Working for People with Sight Loss

Here is Alistair’s experience with NTC and the training he took on:

 

Alistair playing guitar“I was born with Retinitis Pigmentosa, which is a genetic condition that leads to the gradual degeneration of the retina. Many people who have this condition are fully blind by my age, so I have been lucky that my degeneration has been very slow, and I am grateful I have some vision still. I have no vision in my right eye, and in my left eye, I have some decent central vision but no periphery vision. I wear glasses with a strong lens.

Joining the National Training Centre was valuable as I was finding it hard being out of work. It gave me the opportunity to try new things, get retrained and meet new people. As soon as I got here, I loved it. I come here two days a week and do a range of the courses. I like that you can make the timetable your own and you decide what classes to do depending on your interests.

They always want you to focus on what you are going to do when you leave and identify your goal. In some cases, it is further education in others it can be to do things for yourself which you might not have been able to do before even something as simple as making dinner. Or by doing the mobility training to learn how to get around by yourself confidently instead of relying on other people which is a huge thing for someone with sight loss.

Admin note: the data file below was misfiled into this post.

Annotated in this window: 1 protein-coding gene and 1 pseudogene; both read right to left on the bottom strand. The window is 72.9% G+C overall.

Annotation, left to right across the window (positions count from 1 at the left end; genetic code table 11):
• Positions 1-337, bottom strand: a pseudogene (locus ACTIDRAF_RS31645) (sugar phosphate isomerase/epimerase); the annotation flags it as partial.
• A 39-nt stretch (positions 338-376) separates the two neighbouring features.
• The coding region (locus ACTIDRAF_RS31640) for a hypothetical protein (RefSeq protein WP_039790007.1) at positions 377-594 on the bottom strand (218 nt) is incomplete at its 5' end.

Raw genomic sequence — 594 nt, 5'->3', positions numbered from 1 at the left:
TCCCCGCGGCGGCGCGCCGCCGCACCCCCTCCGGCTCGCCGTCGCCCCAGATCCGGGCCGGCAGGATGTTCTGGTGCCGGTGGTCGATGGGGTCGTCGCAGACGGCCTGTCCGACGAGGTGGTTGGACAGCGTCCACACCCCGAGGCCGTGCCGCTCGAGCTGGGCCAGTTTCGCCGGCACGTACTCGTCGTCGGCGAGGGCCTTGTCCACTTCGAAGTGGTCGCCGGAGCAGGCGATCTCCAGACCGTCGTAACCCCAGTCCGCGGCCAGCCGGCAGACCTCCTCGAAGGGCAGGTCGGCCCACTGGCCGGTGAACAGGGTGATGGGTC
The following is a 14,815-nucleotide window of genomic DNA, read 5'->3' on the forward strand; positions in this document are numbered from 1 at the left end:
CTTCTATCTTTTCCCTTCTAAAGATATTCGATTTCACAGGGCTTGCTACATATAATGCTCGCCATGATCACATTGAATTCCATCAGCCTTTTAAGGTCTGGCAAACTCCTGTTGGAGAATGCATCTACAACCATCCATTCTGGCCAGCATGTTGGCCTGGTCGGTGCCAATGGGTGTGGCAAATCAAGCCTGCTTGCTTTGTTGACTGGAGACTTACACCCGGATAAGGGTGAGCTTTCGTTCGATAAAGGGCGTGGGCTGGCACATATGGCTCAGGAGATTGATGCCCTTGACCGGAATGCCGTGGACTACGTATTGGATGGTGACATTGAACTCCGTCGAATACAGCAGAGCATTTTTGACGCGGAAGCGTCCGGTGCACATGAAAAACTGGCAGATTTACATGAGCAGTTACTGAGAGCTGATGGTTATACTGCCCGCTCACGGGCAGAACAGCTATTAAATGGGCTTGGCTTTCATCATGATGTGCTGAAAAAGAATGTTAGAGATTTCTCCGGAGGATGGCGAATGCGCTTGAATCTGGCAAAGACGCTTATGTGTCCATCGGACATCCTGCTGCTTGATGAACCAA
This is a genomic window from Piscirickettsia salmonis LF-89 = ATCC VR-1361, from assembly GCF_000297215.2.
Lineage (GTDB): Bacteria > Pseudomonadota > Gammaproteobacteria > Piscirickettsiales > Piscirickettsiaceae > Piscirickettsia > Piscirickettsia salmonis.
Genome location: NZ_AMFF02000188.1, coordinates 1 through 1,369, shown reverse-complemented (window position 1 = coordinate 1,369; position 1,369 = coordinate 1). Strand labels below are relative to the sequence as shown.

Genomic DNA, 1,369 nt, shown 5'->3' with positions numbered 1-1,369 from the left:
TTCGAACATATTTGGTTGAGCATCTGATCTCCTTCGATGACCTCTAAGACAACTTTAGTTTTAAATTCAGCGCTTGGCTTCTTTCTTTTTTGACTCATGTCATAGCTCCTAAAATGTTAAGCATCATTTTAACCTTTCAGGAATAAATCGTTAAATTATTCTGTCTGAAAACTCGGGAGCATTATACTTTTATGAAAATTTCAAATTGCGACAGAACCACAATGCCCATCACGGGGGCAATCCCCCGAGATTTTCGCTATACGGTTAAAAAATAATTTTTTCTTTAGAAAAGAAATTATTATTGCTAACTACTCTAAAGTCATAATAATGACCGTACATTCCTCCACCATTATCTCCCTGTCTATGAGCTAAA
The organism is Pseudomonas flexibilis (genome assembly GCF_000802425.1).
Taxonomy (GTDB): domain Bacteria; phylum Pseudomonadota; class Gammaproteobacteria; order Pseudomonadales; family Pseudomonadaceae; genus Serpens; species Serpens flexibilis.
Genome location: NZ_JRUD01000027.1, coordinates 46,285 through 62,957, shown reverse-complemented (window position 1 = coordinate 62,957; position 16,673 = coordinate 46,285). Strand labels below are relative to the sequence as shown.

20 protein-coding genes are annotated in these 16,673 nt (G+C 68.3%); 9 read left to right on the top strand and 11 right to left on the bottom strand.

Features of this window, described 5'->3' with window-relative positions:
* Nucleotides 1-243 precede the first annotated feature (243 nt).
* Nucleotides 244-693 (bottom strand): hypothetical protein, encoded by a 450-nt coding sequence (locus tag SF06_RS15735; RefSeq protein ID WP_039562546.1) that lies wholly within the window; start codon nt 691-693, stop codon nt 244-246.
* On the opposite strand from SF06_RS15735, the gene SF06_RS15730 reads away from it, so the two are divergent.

Alistair making coffeeThe mobility training is practical and useful. Having a full-time mobility officer is brilliant as you can get that one-to-one training.  Personally, I don’t need the long cane, but I do use a cymbal cane to let people know I am visually impaired. I was initially reluctant to use it because I was very self-conscious but realized it is important especially if I accidentally bump into someone, they are more understanding when they see me with a cane. Now carrying that stick is like my security blanket but if it wasn’t for this place, I wouldn’t be using one.

The self-advocacy class was good because it got you used to speak out. You can be used to being in the corner, nearly invisible letting other people do things and say things but here you get the confidence to voice your opinions or requests. The yoga was great for balance and peace of mind. I also completed the ECDL course, and I can use a computer without using Zoom text or JAWS.

In here you meet people who are in the same boat as yourself and you can be yourself. There is no judgement. We have someone to talk to, bounce ideas and learn from each other. I know I have learnt just as much from other visually impaired people here than participating in the direct classes. Everybody has their own story to tell with some being blind from birth through to others who have lost their sight suddenly or later in life. It builds our self-confidence then.”